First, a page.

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Melodic power metal with an 80s hardrock throwback - 80%

TrooperOfSteel, April 12th, 2017
Written based on this version: 2011, CD, Massacre Records (Enhanced)

Fans of melodic metal rejoice as there is a new band to get excited over, I speak of Germany’s Love.Might.Kill. Funny name, with the dots in between each word, but it’s certainly not the worst I’ve seen in my lifetime. In the band’s influences, which range from Rainbow to Judas Priest, the debut CD ‘Brace for Impact’ is indeed an exceptional release that also borders on power metal and 80’s melodic metal/rock on occasions.

Formed by the long-time ex-drummer of power metal band Metalium and now current Firewind drummer since 2010, Michael Ehré, Love.Might.Kill was created in 2009 from Ehré’s vision of wanting his own metal band. Joining the drummer is guitarists Stefan Ellerhorst and Christian Stöver (both ex-Crossroads), bassist Jogi Sweers and unknown but impressive vocalist Jan Manenti. Jan has a great voice for melodic metal, very passionate and soulful; and at times can be quite similar to the great David Coverdale (Whitesnake) and the late Ronnie James Dio.

Signed with Massacre Records, ‘Brace for Impact’ was co-written and produced by Michael Ehré, and mixed by Markus Teske, whose previous works include Spock’s Beard, Vanden Plas and Saga. The album was released in June 2011 to some quite positive reviews around the globe, including this one. The first thing I noticed while listening to the disc was just the pure enjoyment of the music and the high craftsmanship of all involved. I was also amazed by vocalist Jan Manenti, who seems to have come out of nowhere and is a superb find for Ehré and the band as a whole.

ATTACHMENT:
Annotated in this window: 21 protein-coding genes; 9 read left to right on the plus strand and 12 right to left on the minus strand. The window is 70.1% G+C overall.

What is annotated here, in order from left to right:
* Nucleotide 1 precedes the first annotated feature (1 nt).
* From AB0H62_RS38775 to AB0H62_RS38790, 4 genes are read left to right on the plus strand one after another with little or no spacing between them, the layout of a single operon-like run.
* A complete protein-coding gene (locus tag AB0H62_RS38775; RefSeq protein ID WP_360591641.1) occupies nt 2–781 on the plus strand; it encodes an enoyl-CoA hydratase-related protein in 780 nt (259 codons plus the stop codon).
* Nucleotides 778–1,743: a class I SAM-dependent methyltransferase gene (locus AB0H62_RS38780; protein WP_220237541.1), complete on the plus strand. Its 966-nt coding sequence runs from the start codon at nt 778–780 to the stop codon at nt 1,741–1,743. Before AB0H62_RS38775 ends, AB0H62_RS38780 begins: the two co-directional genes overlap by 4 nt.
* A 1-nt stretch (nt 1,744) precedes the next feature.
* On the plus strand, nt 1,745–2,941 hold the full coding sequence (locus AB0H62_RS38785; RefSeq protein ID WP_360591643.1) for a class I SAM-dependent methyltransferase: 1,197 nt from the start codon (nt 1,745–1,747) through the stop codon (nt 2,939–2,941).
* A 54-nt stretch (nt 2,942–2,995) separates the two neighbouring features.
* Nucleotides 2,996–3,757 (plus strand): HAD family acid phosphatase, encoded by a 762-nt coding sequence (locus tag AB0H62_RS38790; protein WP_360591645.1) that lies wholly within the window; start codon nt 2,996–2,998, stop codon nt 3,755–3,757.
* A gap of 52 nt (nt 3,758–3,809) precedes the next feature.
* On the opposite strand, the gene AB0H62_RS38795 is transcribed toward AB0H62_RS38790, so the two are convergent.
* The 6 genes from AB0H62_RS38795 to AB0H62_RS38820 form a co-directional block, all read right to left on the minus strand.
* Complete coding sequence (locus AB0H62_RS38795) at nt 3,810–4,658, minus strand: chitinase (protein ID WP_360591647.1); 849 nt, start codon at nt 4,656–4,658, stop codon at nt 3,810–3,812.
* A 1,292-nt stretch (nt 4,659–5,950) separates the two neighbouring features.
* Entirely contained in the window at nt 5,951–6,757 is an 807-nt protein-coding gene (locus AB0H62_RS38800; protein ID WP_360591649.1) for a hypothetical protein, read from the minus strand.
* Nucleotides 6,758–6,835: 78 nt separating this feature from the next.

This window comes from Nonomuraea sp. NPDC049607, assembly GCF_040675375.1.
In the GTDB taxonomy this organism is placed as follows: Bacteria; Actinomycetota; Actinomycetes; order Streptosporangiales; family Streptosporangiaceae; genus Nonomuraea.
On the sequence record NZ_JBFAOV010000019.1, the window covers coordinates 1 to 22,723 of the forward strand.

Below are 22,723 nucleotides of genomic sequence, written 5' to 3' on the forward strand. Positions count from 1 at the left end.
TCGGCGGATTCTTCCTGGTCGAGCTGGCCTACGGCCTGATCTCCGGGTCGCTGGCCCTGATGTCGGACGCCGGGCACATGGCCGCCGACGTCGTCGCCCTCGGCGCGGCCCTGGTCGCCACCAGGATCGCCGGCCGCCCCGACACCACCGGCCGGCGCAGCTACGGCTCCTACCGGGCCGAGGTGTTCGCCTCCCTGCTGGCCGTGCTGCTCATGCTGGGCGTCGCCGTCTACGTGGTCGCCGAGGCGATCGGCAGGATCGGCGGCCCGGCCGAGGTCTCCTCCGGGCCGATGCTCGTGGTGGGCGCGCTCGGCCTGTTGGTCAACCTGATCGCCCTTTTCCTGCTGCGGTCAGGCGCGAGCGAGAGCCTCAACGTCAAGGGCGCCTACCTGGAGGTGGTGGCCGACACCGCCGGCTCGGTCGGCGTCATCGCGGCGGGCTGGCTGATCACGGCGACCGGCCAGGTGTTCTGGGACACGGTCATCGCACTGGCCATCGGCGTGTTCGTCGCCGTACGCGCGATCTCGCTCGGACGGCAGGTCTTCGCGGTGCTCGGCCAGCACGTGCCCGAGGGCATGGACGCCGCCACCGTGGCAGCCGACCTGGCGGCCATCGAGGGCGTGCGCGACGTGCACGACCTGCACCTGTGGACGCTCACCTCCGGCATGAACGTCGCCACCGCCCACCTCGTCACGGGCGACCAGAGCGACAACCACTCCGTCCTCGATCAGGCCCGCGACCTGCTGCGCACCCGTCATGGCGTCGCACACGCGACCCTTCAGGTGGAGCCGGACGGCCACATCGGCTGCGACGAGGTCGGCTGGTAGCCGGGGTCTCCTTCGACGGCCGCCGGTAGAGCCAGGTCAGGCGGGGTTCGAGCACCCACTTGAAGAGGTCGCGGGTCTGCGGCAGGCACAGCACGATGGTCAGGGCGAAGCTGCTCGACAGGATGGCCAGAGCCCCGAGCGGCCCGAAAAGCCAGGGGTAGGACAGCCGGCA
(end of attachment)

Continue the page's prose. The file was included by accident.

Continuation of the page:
Not overly hard and heavy (comparing to modern power metal), ‘Brace for Impact’ blends a wonderful mix of 80’s melodic metal/hard rock with modern European melodic/power metal that is quite catchy, energetic and largely entertaining. The CD features lots of melody with frequent and tantalising guitar riffs and wails; with also some groove thrown in for good measure. Twin guitar blast ala Judas Priest are one of the many highlights throughout (as well as the mesmerising solos throughout) and two thumbs up must be given to Stefan and Christian for their fantastic performance on the album. The diversity created by infusing a power metal feel into their melodies and structures is another standout, as their song-writing doesn’t follow the same script or formula for each track; while there’s nothing wrong with beefing up a few tracks here are there.

While all of the tracks on the disc are of a consistent high quality, the standout picks of the bunch would be as follows: the old school 80’s hard rock CD opener “Tomorrow Never Comes”, which is a hearty and vigorating track that is instantly catchy and memorable, next the speedy and melodic “Calm Before the Storm”, the powerful, catchy and emotional “Pretty Little Mess”, which sounds a lot like Dio/Rainbow at times; and the Whitesnake influenced “Caught in a Dream”. Without wanting to name the entire disc, I must add that the title track “Brace For Impact” is another top song, that could have easily fitted onto Edguy’s ‘Rocket ride’ album; while “Down To Nowhere” contains a thumping double bass and swift guitar riff into that doesn’t let up during the entire track; a kick ass track which could possibly be the heaviest song on the CD.